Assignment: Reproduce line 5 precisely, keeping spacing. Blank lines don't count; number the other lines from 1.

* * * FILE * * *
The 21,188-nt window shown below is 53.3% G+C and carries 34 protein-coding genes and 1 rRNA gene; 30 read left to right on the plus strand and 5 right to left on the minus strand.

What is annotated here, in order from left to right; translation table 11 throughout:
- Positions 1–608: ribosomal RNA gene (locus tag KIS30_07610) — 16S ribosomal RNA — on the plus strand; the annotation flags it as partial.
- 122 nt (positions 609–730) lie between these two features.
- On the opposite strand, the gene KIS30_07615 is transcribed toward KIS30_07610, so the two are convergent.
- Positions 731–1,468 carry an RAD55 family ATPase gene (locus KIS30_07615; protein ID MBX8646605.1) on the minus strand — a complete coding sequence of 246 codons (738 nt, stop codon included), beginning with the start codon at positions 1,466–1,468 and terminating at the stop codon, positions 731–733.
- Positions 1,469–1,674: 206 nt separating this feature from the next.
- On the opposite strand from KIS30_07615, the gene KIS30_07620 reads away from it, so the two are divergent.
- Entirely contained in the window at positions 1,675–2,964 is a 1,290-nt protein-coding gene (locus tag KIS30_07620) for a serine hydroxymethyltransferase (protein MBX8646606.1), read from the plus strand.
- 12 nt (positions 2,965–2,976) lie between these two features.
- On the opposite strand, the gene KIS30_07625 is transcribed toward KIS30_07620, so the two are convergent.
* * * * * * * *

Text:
- On the opposite strand, the gene KIS30_07615 is transcribed toward KIS30_07610, so the two are convergent.